Who Inspected Your Roof?
You just had your roof covering replaced, and you paid a permit fee to the city to have your roof inspected. What exactly does that municipal inspection consist of? Probably a quick check from the ground.
Municipal inspectors typically don’t walk on roofs to inspect them.
That’s right. When municipal inspectors in the Twin Cities come out to inspect roofs, they will rarely set foot on the roof, or even lean a ladder up against the roof. The rules vary between cities – some prohibit their inspectors from walking roofs, while others actually provide ladders for their inspectors.
So why don’t municipal inspectors walk on roofs? Because they don’t have to. It’s documented in the Minnesota Administrative Rules for Inspections (1300.0210, Subp. 4.):
“The person requesting an inspection required by the code shall provide access to and means for inspection of the work.”
This means that if you expect your municipal inspector to walk on your roof, or even use a ladder to inspect it, you better have a ladder leaning up against your roof when they show up. They probably won’t be bringing their own ladder. If you DO have a ladder… they still might not.
Roofing contractors all tell me the same thing; municipal roof inspections are anything but thorough. One roofer told me that city inspectors barely get out of their vehicles. I have a high level of respect for municipal inspectors, so I decided to get to the bottom of this. To find out for myself, I sent out emails to twenty of the largest municipalities in the Twin Cities, asking if their building inspectors will walk roofs. I wrote:
“If a municipal inspector is coming out to inspect the work for a permit issued for a residential roof replacement, will they walk on the roof to inspect it if a ladder is provided? The roof has a pitch of 4:12, and is free of snow, ice, water, debris, etc.”
FYI – A 4:12 roof is a very low-sloped roof (see photo above).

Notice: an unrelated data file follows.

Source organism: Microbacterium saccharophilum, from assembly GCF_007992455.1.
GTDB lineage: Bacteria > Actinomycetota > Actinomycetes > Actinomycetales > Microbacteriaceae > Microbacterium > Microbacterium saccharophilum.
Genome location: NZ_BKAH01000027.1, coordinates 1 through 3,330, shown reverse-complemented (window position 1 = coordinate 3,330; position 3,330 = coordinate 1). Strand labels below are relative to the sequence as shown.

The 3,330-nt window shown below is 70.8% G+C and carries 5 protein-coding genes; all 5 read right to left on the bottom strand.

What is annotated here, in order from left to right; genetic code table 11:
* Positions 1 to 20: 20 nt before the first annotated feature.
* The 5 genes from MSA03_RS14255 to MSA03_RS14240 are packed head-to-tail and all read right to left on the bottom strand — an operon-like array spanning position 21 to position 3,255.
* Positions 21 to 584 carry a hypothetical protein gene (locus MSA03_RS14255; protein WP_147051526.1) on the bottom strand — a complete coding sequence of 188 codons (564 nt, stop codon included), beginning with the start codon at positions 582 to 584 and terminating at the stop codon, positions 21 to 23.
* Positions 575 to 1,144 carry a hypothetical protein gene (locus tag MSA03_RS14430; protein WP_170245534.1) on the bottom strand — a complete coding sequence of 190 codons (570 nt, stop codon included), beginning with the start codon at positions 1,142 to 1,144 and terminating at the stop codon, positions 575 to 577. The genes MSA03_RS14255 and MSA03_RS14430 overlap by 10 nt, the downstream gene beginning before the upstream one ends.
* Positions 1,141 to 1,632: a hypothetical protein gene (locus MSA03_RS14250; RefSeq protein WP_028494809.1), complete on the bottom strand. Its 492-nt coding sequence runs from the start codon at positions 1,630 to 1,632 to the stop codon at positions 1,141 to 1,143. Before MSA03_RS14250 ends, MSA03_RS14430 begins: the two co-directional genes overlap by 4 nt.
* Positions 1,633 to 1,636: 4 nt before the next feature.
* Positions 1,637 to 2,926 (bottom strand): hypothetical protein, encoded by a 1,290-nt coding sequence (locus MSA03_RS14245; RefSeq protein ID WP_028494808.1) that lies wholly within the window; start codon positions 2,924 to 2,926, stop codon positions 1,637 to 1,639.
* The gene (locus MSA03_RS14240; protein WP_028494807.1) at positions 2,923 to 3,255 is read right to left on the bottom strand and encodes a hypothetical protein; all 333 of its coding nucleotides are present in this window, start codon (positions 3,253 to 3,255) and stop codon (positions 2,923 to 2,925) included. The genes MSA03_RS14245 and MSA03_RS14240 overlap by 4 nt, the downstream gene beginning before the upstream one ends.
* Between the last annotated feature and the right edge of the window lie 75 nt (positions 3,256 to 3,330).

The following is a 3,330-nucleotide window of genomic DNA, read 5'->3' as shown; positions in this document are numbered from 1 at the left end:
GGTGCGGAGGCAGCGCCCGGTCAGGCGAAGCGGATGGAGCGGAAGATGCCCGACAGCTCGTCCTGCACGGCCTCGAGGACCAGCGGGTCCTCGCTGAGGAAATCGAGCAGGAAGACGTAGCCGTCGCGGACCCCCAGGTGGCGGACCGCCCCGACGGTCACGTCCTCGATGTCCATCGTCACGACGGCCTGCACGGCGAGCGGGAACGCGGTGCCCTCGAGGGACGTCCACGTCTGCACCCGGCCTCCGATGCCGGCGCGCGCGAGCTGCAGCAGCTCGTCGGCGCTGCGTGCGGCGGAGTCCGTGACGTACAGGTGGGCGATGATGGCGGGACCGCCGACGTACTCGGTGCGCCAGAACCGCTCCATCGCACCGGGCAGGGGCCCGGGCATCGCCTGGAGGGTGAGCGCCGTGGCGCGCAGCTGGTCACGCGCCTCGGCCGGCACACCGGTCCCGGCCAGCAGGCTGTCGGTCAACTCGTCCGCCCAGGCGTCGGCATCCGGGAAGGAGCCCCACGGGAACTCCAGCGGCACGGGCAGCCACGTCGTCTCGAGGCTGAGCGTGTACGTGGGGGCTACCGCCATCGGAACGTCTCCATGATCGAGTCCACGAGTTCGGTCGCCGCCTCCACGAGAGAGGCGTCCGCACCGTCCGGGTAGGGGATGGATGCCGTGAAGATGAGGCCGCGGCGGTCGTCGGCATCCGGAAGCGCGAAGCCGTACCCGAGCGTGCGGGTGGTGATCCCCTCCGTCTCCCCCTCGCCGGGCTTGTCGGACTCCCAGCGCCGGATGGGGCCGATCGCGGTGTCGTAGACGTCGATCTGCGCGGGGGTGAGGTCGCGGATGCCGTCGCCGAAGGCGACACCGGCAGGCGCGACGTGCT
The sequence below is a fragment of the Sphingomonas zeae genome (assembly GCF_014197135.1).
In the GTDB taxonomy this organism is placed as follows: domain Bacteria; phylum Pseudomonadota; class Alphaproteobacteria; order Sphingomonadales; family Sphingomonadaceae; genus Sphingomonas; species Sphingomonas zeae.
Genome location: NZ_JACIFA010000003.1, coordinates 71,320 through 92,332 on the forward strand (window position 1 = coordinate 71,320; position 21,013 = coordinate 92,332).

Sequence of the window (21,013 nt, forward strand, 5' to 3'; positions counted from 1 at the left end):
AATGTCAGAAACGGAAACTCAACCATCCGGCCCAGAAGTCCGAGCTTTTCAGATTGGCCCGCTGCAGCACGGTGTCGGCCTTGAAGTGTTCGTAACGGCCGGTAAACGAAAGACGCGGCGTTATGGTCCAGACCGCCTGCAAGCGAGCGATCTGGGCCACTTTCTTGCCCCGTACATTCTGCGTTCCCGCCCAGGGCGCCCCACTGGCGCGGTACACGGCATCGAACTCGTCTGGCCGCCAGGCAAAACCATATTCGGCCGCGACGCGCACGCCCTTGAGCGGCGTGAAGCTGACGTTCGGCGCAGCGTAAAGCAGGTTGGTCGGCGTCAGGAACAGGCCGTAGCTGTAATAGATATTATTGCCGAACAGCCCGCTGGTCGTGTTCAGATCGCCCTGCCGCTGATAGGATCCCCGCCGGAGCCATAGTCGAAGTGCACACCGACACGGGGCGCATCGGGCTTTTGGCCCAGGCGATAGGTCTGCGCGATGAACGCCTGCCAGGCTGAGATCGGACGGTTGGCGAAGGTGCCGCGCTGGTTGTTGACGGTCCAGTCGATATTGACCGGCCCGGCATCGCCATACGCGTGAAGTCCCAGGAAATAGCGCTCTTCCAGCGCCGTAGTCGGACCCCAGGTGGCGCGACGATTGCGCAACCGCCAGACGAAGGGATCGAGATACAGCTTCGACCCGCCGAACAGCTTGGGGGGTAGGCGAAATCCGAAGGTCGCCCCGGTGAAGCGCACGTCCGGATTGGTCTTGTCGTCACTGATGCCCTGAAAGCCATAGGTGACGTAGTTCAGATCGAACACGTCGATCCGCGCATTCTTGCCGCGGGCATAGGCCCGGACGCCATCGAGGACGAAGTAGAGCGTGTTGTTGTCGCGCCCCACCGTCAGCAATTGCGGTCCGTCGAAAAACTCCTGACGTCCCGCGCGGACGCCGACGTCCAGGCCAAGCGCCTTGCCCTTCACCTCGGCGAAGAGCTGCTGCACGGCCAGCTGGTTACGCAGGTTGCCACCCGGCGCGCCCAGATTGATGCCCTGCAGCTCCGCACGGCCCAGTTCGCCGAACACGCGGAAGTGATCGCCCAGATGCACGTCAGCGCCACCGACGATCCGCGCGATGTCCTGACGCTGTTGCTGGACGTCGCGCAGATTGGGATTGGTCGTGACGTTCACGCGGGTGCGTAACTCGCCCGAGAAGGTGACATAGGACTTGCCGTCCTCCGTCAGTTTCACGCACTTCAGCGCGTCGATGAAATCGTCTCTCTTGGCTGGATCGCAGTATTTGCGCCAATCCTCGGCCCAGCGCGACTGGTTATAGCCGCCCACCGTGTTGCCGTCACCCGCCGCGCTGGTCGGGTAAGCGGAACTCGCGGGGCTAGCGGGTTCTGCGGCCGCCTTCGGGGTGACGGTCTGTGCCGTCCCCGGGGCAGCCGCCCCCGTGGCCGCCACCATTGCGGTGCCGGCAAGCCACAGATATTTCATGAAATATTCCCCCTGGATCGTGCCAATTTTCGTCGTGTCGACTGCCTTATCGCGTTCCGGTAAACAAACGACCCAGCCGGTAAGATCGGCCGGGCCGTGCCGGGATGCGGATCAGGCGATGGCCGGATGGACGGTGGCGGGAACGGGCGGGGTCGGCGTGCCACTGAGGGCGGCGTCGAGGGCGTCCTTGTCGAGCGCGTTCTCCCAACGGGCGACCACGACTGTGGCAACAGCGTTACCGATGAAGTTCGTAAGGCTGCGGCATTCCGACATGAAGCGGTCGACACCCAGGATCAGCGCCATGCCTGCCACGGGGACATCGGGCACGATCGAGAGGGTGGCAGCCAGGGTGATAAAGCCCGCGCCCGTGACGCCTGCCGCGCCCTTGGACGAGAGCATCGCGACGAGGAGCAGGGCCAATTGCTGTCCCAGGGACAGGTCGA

Here are the responses I received:
- No response – 4
- No. Inspectors are not allow to walk on sloped roofs, period – 4
- Maybe? Vague answers to my direct question – 4
- Yes. As long as all of the requirements listed above are met – 7
- Yes, we rock. Department policy requires inspectors to walk on roofs with a slope of 6:12 or less, and the inspector’s vehicles are equipped with ladders for doing so – 1 (Saint Louis Park).
Go Saint Louis Park. Their municipal inspections department continues to impress me.
Here are two more tips I picked up from the email responses that I received:
- Some municipalities allow / require digital photos of the roof underlayment in lieu of an initial inspection. The City of Blaine (among others) has a document detailing how to send in digital photos to the building inspections department. Click here to see it – scroll to the bottom of the document.
- None of the municipalities will approve permits when the roofs are covered with snow. Homeowners are supposed to call for inspections in the spring, after the snow has melted. Municipalities end up with, as one building official said, “hundreds and hundreds and hundreds” of roofing permits that never get closed out.
If you have your roof covering replaced, make sure someone leaves a ladder for the inspector. At least this way you’ll have a chance of someone getting on your roof to inspect it.